The day has religious, secular and nationalistic roots in Ireland and America that date back centuries.
It's no secret that March 17 has long been recognized as St. Patrick's Day, a special day that is celebrated locally in a variety of ways with an emphasis on the color green, shamrocks and all things Irish.
It's a day when you're more likely to hear people speaking in Irish accents with various degrees of success while sipping on a green-tinted beer and pondering whether to eat corned beef and cabbage.
But what's the day really about and why is it embraced so heartily across America?
“St. Patrick is a religious figure,” said Daniella McCahey, an assistant professor in the department of history at Texas Tech. “But once we start seeing the rise of nationalism in the late 19th and early 20th centuries, he's also a figure who becomes associated with a specific national identity.”
For those unfamiliar, St. Patrick is a patron saint of Ireland and is acknowledged as the figure who brought Christianity to the country. He lived during the fifth century, and March 17 is recognized as the date of his death and has been considered a religious holiday in Ireland for more than 1,000 years, according to the History Channel.
“He is the clergyman who is credited with bringing Christianity to Ireland from Britain, but he isn't the only patron saint of Ireland,” said McCahey, who came to Texas Tech and the College of Arts and Sciences in 2020. “There are actually three patron saints, all of which are recognized by both the Anglican and Catholic Churches.”
The way the day is acknowledged in Ireland is different from how it is celebrated in America, where there is a clear separation between church and state.
“In the United States, we culturally believe in this idea of a secular society, whether it is accurate or not,” she said. “That's not the case in every country in the world. For example, in Great Britain, the king is also the head of the Anglican Church, and it's been that way since the Reformation in the 16th century.”
At one time, Ireland was a British colony, but that changed in the 1920s – although Northern Ireland remains part of the United Kingdom to this day.
“In Ireland, St. Patrick's Day is a national holiday but until the 20th century, it was not celebrated there the way it was celebrated in the U.S.,” she said. “It remained a politically fraught topic in some areas, particularly in Northern Ireland, where it became associated with Catholic communities during the sectarian conflict.”
The Northern Ireland conflict known as “The Troubles” was an often-violent political and nationalistic dispute that began in the early 1960s and lasted until a peace settlement was reached in 1998.
“There was a loyalist bombing on St. Patrick's Day in 1976 during that conflict,” McCahey said. “In Northern Ireland it wasn't celebrated in the way that it was a holiday in the republic (of Ireland).”
As Irish people left their home country and migrated elsewhere for a variety of reasons, they brought their St. Patrick's Day traditions with them.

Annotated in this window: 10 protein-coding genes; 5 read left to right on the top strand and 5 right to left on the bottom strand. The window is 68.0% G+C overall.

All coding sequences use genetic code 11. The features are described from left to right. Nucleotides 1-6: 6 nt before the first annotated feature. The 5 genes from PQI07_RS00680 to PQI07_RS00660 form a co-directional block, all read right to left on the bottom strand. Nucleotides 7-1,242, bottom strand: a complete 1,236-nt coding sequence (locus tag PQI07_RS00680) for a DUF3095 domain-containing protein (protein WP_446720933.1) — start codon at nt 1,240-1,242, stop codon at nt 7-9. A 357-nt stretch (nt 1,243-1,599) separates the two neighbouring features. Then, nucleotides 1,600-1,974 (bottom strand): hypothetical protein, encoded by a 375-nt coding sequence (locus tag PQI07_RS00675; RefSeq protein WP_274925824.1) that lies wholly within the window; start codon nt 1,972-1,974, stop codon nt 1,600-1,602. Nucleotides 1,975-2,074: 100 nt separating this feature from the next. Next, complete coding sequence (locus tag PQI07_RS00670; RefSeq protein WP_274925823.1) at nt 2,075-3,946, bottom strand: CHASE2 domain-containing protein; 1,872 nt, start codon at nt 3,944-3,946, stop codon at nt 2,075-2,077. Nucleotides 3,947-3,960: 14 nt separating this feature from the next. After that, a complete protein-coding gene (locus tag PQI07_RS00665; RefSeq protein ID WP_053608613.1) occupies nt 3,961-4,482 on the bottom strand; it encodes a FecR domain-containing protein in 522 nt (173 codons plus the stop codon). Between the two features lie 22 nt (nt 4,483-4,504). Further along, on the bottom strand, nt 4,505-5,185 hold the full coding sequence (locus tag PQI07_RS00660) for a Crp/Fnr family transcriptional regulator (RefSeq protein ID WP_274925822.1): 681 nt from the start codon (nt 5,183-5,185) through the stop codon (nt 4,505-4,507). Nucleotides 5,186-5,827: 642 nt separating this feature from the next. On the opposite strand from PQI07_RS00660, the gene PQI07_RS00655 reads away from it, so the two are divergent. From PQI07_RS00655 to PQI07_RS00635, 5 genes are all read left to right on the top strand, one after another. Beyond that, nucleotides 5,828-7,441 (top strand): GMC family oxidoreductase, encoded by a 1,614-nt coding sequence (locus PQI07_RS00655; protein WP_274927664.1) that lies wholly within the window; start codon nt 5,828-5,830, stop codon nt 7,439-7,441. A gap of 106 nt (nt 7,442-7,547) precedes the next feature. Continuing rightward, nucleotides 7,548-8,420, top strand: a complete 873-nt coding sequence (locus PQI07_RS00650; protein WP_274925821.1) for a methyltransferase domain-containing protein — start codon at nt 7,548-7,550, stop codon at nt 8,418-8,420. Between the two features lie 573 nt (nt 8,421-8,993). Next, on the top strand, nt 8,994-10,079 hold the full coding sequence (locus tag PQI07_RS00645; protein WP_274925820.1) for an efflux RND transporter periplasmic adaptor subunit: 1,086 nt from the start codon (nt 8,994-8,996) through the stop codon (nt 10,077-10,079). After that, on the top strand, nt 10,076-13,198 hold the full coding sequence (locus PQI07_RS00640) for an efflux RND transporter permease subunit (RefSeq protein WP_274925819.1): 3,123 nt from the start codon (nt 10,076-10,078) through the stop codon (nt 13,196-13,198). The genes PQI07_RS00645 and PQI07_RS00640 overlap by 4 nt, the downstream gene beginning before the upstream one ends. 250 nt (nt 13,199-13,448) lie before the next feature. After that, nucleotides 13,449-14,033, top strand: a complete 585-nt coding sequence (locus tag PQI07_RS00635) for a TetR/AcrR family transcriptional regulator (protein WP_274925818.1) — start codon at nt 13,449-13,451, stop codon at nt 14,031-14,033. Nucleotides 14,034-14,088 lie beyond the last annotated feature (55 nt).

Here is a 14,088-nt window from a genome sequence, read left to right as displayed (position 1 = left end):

“In the 19th century we start seeing a very widespread diaspora of Irish Catholics,” she said. “In the 1840s with the potato famine, there were waves of migration throughout the century, and celebrating St. Patrick's Day also became a celebration of Irish national identity.”
Eventually, this led to celebrations in the United States, particularly in cities with large Irish populations who, because of budgetary limitations, incorporated corned beef into their holiday meal.
“Corned beef is not something people really eat in Ireland,” she said. “It became associated with a way to celebrate because in the United States, corned beef was an inexpensive cut of meat. In most of Ireland, you don't find many corned beef dishes, but it became associated with Irish immigrants in the United States.”
Still, the day remained largely tethered to its Irish origins and traditions, although these celebrations steadily grew and took on secular dimensions.
“Celebrating in the U.S. with parades became a way of celebrating that national identity,” she said. “But it wasn't just here; the Irish also migrated to other countries like Australia and Canada, so the day was linked to religion but also to other kind of values of celebrating their Irishness. The Irish diaspora is huge, and in the U.S., Irish heritage is one of the largest ethnic identities with many people going to Ireland and trying to trace their family heritage.”
St. Patrick's Day celebrations also included the color green, which, McCahey said, is an association that dates to medieval times.
“Green was not always explicitly linked to St. Patrick,” she said. “Again, you have these ties where you can't parse religion and culture and identity as separate things.
Oftentimes, you see St. Patrick depicted wearing green and a bishop's mitre, and if you were to go to Ireland, you would see that it is very green in terms of its landscape, and green has become a symbol of Irishness.
“So why do we drink green beer? Or why do they dye the Chicago River green? Again, it's a celebration of national identity, and it would be akin to if we made red, white and blue beer. The Irish flag is green, white and orange, and the green is symbolic of the Catholic Irish community in Ireland while the orange is symbolic of the Protestant community with the white representing the peaceful relationship between them.”
In many circles these days, St. Patrick's Day celebrations are not as much about the saint or the conversion of Ireland to Christianity.
“It's more about heritage,” she said.